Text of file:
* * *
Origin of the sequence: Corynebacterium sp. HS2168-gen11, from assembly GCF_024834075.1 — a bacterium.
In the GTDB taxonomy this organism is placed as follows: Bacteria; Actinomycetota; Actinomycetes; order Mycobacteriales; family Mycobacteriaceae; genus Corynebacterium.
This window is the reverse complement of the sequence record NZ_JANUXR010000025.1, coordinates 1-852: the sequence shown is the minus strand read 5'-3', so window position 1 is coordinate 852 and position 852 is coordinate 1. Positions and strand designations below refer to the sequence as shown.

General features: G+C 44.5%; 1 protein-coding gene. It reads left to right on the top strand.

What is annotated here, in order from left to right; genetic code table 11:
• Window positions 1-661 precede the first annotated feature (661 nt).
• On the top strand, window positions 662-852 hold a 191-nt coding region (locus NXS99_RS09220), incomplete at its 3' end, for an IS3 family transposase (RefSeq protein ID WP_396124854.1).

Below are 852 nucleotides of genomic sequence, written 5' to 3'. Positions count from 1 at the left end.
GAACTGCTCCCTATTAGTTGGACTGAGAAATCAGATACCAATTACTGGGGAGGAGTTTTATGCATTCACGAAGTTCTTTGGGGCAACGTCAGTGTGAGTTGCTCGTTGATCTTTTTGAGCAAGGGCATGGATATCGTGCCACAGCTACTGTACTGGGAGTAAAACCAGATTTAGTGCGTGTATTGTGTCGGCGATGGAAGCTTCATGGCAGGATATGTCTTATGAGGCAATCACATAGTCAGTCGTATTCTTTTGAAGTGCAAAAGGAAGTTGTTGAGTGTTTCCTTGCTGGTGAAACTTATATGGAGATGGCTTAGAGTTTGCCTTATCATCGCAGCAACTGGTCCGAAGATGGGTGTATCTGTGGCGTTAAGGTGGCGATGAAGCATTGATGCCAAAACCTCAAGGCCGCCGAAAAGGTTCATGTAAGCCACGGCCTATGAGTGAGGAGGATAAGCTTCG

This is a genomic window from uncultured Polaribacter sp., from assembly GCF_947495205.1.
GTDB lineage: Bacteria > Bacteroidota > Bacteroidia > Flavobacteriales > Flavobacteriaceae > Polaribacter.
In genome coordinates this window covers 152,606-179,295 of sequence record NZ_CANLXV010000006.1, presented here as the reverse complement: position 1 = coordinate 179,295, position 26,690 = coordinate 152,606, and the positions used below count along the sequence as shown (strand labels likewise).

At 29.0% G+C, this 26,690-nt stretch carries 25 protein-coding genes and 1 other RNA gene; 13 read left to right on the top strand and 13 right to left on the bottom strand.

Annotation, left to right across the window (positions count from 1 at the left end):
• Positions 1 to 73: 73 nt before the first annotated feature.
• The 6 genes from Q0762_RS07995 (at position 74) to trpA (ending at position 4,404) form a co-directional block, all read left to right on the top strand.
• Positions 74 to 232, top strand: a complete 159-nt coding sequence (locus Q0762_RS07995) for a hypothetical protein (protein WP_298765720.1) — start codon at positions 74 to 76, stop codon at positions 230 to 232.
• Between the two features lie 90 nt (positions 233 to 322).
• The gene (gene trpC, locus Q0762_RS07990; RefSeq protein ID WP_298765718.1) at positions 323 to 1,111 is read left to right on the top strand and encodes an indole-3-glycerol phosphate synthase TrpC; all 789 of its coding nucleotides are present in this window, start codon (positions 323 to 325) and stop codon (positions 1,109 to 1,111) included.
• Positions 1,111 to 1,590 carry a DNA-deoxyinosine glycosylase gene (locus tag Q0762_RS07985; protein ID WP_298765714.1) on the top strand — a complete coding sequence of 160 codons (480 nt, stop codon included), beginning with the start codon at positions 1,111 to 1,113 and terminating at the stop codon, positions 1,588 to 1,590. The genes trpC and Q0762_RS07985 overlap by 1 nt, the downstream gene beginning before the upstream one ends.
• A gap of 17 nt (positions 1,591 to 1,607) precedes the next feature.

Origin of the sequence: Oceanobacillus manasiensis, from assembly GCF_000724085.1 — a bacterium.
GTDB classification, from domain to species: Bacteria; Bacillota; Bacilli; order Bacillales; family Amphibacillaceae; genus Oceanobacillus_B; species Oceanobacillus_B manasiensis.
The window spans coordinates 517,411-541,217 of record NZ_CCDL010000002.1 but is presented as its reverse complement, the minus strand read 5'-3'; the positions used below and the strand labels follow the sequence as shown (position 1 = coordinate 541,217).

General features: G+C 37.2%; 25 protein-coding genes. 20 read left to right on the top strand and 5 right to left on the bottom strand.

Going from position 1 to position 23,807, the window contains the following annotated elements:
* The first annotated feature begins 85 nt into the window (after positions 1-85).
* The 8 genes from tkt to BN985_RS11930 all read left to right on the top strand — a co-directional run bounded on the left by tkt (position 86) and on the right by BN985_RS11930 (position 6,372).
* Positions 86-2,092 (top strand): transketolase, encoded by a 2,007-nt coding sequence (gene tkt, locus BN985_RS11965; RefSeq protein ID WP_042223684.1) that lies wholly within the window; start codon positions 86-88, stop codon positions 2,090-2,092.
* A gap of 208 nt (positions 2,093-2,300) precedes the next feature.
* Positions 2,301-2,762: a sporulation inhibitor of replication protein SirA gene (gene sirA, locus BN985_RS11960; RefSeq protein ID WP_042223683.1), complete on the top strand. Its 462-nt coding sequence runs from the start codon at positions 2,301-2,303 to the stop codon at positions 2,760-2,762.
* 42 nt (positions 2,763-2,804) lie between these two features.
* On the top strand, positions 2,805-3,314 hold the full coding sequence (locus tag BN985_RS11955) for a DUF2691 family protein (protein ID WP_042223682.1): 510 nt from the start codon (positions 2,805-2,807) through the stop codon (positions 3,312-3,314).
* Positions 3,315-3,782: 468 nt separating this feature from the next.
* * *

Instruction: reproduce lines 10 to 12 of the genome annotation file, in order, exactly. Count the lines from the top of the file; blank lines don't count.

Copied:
This is a genomic window from uncultured Polaribacter sp., from assembly GCF_947495205.1.
GTDB lineage: Bacteria > Bacteroidota > Bacteroidia > Flavobacteriales > Flavobacteriaceae > Polaribacter.
In genome coordinates this window covers 152,606-179,295 of sequence record NZ_CANLXV010000006.1, presented here as the reverse complement: position 1 = coordinate 179,295, position 26,690 = coordinate 152,606, and the positions used below count along the sequence as shown (strand labels likewise).